Room-temperature synthesis of gold nanoparticles and nanoplates using Shewanella algae cell extract
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Biosynthesis of spherical gold nanoparticles and gold nanoplates was achieved at room temperature and pH 2.8 when cell extract from the metal-reducing bacterium Shewanella algae was used as both a reducing and shape-controlling agent. Cell extract, prepared by sonicating a suspension of S. algae cells, was capable of reducing 1 mol/m3 aqueous AuCl4 − ions into elemental gold within 10 min when H2 gas was provided as an electron donor. The time interval lapsed since the beginning of the bioreductive reaction was found to be an important factor in controlling the morphology of biogenic gold nanoparticles. After 1 h, there was a large population of well-dispersed, spherical gold nanoparticles with a mean size of 9.6 nm. Gold nanoplates with an edge length of 100 nm appeared after 6 h, and 60% of the total nanoparticle population was due to gold nanoplates with an edge length of 100–200 nm after 24 h. The yield of gold nanoplates prepared with S. algae extract was four times higher than that prepared with resting cells of S. algae. The resulting biogenic gold nanoparticle suspensions showed a large variation in color, ranging from pale pink to purple due to changes in nanoparticle morphology.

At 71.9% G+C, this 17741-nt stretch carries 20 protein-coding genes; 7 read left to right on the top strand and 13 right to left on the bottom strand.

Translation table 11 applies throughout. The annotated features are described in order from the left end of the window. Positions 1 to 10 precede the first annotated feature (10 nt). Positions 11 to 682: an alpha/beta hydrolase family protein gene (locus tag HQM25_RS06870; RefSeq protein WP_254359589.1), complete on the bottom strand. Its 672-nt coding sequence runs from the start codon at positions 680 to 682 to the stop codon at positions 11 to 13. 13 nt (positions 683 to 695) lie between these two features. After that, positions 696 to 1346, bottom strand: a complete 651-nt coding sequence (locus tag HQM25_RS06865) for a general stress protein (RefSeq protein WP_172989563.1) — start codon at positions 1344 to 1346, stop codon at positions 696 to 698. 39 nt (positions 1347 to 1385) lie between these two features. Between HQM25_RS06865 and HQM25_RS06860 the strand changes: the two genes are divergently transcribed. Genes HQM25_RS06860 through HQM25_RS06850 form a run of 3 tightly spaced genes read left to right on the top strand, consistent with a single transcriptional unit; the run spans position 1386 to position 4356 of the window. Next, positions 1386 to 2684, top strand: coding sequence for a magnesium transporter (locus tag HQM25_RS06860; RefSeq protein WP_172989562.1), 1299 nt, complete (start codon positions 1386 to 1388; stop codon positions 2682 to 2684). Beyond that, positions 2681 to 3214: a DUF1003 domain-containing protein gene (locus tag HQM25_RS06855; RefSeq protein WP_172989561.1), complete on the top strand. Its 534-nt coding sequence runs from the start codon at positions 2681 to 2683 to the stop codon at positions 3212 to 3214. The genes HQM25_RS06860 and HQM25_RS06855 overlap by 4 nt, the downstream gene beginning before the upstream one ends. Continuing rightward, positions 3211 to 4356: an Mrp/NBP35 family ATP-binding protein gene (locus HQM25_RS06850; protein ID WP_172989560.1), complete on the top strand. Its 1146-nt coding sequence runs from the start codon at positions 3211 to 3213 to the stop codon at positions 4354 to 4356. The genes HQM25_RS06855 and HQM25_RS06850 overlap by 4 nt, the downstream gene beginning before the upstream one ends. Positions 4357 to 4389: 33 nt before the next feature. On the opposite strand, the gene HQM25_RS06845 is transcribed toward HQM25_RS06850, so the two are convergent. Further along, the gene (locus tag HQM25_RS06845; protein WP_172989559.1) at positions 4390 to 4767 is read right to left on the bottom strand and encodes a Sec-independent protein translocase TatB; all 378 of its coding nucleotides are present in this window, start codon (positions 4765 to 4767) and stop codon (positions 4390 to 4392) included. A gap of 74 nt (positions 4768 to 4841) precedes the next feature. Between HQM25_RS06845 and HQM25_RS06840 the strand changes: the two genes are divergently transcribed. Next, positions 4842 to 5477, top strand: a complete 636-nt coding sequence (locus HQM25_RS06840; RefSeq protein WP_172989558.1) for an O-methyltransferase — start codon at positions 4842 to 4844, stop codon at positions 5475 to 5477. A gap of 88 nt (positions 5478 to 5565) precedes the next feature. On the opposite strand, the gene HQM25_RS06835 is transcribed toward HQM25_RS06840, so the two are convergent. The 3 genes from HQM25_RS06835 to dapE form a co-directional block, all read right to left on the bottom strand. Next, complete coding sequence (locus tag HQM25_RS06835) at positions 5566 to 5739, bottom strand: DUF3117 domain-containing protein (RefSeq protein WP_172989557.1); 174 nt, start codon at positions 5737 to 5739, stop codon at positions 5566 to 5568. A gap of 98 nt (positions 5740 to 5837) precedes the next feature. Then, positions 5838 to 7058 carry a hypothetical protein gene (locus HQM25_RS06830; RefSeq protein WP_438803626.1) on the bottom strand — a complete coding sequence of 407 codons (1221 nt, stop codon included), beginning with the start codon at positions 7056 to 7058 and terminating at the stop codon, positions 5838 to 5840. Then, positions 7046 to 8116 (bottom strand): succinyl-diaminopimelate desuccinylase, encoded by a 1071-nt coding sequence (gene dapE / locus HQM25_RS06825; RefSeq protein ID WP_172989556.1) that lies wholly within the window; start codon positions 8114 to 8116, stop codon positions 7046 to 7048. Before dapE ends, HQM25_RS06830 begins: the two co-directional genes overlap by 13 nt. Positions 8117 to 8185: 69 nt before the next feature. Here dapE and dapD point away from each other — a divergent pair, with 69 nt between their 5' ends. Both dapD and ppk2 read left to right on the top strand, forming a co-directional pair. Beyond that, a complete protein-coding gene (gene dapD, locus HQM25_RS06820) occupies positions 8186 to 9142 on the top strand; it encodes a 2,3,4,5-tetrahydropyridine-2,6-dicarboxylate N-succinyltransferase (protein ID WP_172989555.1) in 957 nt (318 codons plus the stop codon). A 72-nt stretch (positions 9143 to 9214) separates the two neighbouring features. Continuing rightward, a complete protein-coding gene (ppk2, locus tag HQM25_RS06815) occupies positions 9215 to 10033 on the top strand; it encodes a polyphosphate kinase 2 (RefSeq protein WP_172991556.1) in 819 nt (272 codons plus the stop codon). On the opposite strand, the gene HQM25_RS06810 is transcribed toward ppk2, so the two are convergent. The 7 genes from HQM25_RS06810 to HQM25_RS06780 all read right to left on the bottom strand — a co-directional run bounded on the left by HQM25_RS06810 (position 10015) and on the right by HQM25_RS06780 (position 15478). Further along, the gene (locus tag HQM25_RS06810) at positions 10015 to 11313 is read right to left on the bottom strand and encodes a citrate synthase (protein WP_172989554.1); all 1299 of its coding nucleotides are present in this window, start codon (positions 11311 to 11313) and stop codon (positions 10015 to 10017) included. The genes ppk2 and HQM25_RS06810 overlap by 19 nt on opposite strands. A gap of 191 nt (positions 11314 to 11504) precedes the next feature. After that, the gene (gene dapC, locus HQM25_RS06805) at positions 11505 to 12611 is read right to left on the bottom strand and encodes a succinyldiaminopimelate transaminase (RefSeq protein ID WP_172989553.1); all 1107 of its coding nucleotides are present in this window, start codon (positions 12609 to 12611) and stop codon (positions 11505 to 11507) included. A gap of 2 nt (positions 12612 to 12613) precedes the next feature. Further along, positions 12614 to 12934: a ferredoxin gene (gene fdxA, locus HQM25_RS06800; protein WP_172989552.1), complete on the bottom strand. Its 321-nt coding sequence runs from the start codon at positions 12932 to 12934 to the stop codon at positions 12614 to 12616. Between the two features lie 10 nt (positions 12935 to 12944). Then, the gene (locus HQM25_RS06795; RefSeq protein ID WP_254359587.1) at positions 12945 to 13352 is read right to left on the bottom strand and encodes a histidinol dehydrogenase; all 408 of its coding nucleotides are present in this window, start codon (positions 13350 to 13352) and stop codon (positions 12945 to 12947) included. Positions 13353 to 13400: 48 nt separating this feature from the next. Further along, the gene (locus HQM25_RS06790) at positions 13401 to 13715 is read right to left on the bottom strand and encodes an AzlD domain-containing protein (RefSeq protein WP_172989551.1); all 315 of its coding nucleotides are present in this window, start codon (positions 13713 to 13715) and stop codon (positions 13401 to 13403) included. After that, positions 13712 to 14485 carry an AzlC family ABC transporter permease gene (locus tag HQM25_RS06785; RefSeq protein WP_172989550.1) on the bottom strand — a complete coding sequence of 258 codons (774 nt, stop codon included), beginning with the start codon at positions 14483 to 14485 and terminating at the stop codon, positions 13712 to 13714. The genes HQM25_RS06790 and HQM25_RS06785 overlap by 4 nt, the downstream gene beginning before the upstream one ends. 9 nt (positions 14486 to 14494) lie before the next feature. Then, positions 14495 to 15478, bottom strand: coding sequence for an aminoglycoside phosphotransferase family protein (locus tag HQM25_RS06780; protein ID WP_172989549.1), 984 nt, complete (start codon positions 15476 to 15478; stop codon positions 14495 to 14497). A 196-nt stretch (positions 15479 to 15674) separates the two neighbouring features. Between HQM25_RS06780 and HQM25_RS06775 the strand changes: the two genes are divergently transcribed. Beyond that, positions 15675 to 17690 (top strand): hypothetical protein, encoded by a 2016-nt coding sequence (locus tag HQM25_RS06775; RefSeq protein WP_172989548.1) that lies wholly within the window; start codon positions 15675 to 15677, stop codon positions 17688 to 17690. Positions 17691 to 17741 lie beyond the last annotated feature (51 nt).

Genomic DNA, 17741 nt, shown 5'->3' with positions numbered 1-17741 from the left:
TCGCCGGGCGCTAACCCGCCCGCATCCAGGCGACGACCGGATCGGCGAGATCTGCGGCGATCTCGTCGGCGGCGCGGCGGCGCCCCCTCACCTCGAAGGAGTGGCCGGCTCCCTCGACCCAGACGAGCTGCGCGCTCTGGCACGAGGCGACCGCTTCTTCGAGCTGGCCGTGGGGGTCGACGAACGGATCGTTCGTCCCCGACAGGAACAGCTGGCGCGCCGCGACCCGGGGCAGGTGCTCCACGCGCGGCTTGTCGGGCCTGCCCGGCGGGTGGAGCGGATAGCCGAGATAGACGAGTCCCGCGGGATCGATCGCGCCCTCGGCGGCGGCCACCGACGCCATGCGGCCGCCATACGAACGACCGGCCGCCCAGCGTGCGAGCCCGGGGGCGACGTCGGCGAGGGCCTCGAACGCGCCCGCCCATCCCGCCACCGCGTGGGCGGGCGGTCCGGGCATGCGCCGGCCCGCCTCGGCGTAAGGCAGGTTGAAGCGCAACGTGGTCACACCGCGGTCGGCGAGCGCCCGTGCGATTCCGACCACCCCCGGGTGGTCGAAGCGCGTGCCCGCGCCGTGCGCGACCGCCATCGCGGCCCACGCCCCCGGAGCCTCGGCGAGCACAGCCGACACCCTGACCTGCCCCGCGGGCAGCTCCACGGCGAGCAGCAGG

KeywordsBiosynthesis Metal nanoparticles Shape controlling Green process Nanobiotechnology
This work was supported by a Grant-in-Aid for Scientific Research (B) (20360411) from the Ministry of Education, Science, Sports and Culture, Japan. We also thank Ms. Eri Kitahata from the Toray Research Center Inc., Shiga, Japan, for their assistance with TEM observations.
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